Calgary, AB – In the early morning hours of Monday, western lowland gorilla Mom-to-be "Yewande" gave birth to a male gorilla infant. Sadly, the gorilla infant did not survive the birthing process.
Calculations of gestation length based on breeding dates and measurements taken at ultrasound examinations during pregnancy suggest that this baby may have been premature. We hope to learn more information in the coming weeks.
12-year old Yewande had a breeding recommendation with 22-year old Silverback “Jasiri” in hopes of preserving valuable genetic diversity as part of the American Association of Zoos and Aquariums’s (AZA) Species Survival Plan (SSP) for western lowland gorillas.
The Calgary Zoo team had been cautiously optimistic about the birth of a baby gorilla, acknowledging that first time gorilla mothers and fathers sometimes don’t have a successful birth the first time. The last gorilla birth at the Calgary Zoo was “Kimani”, who turned 5 earlier this month.
“Our Animal Care and Veterinary teams did everything possible to prepare Yewande and the troop for a successful birth, and we are saddened by the outcome,” said Jamie Dorgan Director of Animal Care, Health & Welfare at the Calgary Zoo. “We are focused on supporting the troop, especially Yewande, and the Animal Care staff are focused on caring for the gorilla troop daily, in every way possible as they grieve this loss in the days and weeks to come.”
Yewande was born May 15, 2008 at the Calgary Zoo to Zuri, a longtime resident of the Calgary Zoo’s western lowland gorilla troop. The silverback (Dad), Jasiri, came to the Calgary Zoo in June 2019 from Zoo Atlanta where he was born.
The Calgary Zoo’s indoor animal habitats and buildings, including the Rainforest building where the western lowland gorillas reside, remain closed to support public health directives. The outdoor gorilla amphitheatre will be closed to the public for the next week to give the troop time to heal.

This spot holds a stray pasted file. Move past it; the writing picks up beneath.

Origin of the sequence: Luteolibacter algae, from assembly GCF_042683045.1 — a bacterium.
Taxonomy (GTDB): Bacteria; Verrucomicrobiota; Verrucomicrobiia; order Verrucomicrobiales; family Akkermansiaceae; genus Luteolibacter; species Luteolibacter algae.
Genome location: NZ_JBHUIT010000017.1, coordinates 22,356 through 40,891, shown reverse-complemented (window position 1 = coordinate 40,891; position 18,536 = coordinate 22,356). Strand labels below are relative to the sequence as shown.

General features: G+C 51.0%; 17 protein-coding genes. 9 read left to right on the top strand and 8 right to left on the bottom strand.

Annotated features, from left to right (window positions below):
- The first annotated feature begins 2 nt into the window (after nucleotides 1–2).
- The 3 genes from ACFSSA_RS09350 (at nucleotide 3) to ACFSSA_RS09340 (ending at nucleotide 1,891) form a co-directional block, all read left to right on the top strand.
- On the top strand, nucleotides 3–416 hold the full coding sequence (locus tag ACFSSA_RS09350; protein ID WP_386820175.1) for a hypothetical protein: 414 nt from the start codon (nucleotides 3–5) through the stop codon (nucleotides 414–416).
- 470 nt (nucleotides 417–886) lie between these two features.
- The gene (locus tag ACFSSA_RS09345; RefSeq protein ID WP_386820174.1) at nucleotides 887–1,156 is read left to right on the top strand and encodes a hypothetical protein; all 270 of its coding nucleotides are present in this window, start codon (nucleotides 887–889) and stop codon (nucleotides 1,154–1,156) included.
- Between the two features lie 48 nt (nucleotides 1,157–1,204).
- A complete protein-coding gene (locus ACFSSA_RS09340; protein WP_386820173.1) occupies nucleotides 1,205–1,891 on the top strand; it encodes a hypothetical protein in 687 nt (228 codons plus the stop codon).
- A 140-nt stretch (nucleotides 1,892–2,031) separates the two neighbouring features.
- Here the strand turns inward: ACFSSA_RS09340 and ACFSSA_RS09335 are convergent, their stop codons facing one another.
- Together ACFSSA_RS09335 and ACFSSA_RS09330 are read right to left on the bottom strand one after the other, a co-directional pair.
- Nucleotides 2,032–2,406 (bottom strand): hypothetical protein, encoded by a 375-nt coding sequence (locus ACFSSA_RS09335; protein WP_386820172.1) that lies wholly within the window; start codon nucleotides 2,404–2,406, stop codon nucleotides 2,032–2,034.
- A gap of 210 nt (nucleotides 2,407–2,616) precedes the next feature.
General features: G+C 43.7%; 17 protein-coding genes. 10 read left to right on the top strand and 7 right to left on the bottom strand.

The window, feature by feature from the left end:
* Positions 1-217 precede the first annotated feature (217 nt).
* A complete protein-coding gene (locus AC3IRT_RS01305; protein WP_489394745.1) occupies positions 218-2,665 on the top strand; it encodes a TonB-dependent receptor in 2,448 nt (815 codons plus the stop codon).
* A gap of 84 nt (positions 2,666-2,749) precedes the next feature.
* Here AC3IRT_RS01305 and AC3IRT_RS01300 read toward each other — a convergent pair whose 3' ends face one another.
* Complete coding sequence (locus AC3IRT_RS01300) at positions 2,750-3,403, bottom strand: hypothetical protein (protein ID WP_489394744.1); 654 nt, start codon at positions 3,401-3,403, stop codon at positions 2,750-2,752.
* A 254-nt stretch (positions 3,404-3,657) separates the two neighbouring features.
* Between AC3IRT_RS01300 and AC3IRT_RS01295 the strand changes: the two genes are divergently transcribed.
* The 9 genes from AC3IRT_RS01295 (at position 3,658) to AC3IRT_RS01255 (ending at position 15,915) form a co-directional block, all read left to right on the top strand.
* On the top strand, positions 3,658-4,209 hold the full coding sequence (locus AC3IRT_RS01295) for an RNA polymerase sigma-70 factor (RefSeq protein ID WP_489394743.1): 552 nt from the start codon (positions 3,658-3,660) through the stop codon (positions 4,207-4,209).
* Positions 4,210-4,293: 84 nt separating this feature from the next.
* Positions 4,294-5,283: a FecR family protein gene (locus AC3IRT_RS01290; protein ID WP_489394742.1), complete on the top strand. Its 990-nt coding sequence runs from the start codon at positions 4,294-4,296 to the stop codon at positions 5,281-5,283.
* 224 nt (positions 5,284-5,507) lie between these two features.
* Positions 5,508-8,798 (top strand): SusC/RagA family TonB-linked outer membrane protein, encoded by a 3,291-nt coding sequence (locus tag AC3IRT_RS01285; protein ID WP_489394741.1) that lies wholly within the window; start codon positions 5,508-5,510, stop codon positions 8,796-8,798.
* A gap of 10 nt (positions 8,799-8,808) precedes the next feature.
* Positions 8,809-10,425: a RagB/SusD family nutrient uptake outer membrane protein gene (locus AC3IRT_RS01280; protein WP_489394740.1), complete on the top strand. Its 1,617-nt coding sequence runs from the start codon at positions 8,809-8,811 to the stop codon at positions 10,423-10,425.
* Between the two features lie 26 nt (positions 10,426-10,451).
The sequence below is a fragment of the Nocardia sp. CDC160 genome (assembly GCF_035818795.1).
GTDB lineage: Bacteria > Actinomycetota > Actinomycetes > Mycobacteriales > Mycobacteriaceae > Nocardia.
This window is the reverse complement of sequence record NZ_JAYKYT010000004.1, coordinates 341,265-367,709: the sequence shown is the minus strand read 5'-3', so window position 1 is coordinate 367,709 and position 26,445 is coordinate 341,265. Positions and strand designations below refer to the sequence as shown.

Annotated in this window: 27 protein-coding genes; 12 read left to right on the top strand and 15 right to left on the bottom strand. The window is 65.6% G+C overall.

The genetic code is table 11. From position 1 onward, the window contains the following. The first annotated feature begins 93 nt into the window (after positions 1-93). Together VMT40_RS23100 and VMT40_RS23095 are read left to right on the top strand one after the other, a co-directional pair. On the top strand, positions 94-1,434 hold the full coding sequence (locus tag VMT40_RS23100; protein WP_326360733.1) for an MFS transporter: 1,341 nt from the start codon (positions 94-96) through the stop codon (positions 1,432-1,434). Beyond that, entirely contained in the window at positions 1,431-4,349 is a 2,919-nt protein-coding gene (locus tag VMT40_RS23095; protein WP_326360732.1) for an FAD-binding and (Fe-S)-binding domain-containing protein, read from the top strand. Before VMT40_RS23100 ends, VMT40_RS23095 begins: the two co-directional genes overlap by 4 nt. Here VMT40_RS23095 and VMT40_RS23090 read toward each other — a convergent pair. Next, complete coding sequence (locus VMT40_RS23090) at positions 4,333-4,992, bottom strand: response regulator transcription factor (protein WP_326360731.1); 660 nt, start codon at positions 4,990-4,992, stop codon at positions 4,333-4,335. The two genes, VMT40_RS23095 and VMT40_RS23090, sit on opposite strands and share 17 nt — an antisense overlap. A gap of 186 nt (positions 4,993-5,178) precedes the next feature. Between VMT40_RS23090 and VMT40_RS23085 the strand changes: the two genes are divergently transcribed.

The Calgary Zoo’s western lowland gorilla troop is adored by people around the world. We know this loss will be felt by many, especially our staff, volunteers and donors.
We encourage our community to consider donating small hand-held devices to the Calgary Zoo to donate to the Gorillas on the Line initiative, which protects wild gorilla habitats. A critical component of phones and other small electronics is a substance called coltan. One of the few places in the world where coltan is found is right in the middle of gorilla habitat. As a result of mining for coltan, critical habitat has been destroyed and gorillas have been displaced or even killed by poachers. Recycling old cell phones helps reduce the demand for coltan and protects gorilla habitat in Africa.
About western lowland gorillas
Western lowland gorillas are Critically Endangered. Due to poaching and disease, the gorilla's numbers have declined by more than 60% over the last 20-25 years. Populations can be found in the wild in Cameroon, the Central Africa Republic, the Democratic Republic of Congo, Equatorial Guinea and Gabon.